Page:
When you begin your Sodium dichloroacetate regimen, it is crucial that you take supplementation which provides protective benefits. This way you minimize the chance for developingr reversible peripheral neuropathy as well as other adverse reactions related to the nervous system.
Below you will find a list of supplements which are essential or recommended for a pleasant DCA usage experience with the lowest achievable side effect probability.
▪ Vitamin B1 – thiamine.(Necessary)
(take one and a half 100mg capsules / tablets twice a day. Take it before breakfast and before lunch.
An alternative way – take 100 mg three times a day. Total – 300 mg)
The B group vitamin thiamine appears to have a protective effect against peripheral neuropathy. This food supplement can be used not only for DCA induced neuropathy but also for other neuropathies which are caused by diabetes and chronic alcohol abuse. (Ref.)
We recommend using benfotiamine because it can be absorbed over five times better than the ordinary thiamine form.
In addition, the newest research claims that Vitamin B1 can have an antiproliferative effect on malignant cells. (Ref.)
▪ Alpha–Lipoic acid. (Necessary)
(take one 300 mg R+/S- capsule/tablet three times a day or take one 150 mg R+ capsule/tablet three times a day. Take it before breakfast, before lunch and before dinner. Total – 900 mg (R+/S-) or 450 mg (R+))
α-Lipoic acid is a strong antioxidant, it helps avoiding and controlling symptoms related to neuropathy. The supplement can lower anxiety, memory problems as well as help keeping away from peripheral neuropathy manifestations such as tingling, burning, painful sensations and numbness. (Ref.)
You can use smaller doses if you’re taking R-form α-Lipoic acid.
If you have Racemate α-Lipoic acid (which is a mix of R and L forms), you should take a twice larger dose to fulfill your daily goal.
! Don’t take α-Lipoic acid if you’re receiving chemotherapy or radiotherapy.
α-Lipoic acid has a strong antioxidative effect that can interfere with the effectiveness of chemotherapy. For this reason, we recommend staying away from this supplement a couple of days before the chemo, during the treatment and 1 week after the chemotherapy. (Ref.)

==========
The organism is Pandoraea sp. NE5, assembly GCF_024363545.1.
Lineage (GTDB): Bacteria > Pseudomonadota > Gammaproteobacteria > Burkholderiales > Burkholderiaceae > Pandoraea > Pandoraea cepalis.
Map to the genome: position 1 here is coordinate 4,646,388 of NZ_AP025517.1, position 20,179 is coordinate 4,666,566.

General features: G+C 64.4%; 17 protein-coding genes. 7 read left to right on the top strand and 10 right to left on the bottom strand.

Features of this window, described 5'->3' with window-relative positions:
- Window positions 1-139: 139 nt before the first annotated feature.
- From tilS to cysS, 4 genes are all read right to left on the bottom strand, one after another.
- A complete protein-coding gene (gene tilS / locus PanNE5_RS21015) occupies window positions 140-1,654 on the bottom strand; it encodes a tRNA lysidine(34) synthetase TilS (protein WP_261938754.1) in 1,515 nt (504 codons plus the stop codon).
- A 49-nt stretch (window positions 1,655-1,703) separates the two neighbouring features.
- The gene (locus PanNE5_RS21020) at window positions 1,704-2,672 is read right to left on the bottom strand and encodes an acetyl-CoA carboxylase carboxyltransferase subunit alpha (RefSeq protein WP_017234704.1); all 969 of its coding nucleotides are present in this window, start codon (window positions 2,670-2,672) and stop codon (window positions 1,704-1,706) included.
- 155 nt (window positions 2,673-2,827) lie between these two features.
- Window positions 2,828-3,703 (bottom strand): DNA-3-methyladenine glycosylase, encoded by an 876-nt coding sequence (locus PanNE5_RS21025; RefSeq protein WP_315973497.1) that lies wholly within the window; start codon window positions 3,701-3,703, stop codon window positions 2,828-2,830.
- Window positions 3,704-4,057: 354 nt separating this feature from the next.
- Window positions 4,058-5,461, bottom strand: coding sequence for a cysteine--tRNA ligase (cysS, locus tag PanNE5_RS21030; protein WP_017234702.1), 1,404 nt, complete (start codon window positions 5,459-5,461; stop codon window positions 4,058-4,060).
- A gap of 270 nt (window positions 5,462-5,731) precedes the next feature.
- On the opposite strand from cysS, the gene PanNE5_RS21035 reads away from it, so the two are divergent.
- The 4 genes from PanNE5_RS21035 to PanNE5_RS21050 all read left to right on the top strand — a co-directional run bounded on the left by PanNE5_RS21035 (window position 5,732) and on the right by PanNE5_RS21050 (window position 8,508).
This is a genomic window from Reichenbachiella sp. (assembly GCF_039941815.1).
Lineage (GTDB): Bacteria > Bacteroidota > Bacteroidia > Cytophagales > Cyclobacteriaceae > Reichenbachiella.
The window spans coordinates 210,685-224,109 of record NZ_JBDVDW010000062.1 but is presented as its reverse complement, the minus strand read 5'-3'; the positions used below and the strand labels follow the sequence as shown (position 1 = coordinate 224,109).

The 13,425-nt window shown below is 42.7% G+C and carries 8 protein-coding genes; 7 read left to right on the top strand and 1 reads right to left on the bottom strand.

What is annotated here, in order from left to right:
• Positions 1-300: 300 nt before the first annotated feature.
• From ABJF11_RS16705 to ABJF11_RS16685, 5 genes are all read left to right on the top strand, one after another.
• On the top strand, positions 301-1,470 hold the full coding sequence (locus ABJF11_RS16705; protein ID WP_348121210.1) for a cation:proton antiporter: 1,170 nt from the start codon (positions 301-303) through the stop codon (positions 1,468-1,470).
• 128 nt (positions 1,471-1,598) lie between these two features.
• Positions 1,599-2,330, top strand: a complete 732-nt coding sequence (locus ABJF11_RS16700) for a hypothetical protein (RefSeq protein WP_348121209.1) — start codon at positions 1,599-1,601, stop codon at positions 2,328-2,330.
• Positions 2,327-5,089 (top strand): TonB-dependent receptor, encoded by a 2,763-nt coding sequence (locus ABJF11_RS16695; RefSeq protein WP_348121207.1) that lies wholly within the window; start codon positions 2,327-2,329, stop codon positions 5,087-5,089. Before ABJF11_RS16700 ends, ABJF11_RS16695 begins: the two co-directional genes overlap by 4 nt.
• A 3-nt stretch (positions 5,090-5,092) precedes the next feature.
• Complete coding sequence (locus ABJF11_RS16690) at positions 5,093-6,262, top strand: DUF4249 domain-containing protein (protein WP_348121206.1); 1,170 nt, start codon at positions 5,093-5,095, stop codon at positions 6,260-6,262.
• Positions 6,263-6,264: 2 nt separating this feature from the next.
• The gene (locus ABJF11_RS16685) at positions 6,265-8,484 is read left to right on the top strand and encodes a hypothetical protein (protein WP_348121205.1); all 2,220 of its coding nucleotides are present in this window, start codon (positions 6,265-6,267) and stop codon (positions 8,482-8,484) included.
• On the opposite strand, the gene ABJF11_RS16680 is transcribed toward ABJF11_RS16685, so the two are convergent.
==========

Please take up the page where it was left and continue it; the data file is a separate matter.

α-Lipoic acid also can decrease the effectiveness of radiotherapy. This is why we recommend avoiding taking it for several days before, during and 2 week after these procedures.
▪ Acetyl L-Carnitine. (Recommended)
(take on 600mg capsule / tablet three times a day. Take it before breakfast, before lunch and before dinner. Total – 1800 mg)
The majority of scientific studies claims that Carnitine can be an effective aid to lower peripheral neuropathy. Acetyl L-Carnitine is also an attractive option because its longtime usage does not cause any side effects and carries no health risk. (Ref1.), (Ref2.), (Ref3.)
α-Lipoic acid and Acetyl L-Carnitine both appear to have a synergistic effect at preventing neuropathy.
On rare occasions, Sodium dichloroacetate administration can result in heartburn or nausea. If this is the case, try taking DCA after you eat a little bit of food and drink some fluids to avoid your stomach becoming irritated.
If that didin’t resolve the problem, you should try taking medications that lower gastric acid secretion – proton pump inhibitors.
Any type of PPI is acceptable provided the fact that they don’t have any major differences.
(take one 40mg tablet per day, at the same time. Take it at least 30 minutes before your meal and DCA.)
For convenience purposes, we recommend using Pantoprazole because it doesn’t seem to have any poor interactions with other medications.
If you began experiencing moderate side effects or develop a stronger form of peripheral polyneuropathy – stop taking DCA until the adverse reactions become acceptable or disappear completely.
All Sodium dichloroacetate side effects are reversible.
When you stop taking DCA, the majority of the side effects disappear in several days. Peripheral neuropathy can take up to a week or, in rare occasions, a couple of weeks to resolve completely. (Ref.)
Additionally, if you have an opportunity – we recommend regularly performing blood tests and checking the blood serum for tumor marker levels.
Ultrasound, Computer tomography scans, Magnetic resonance imaging, Positron emission tomography are imaging tests that can provide more information about the dynamics of your overall health, and most importantly, the size changes of your cancer.
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Can you give DCA without food? My sister is on palliative care and she is eating very little . Is it ok to continue giving the DCA with very little food.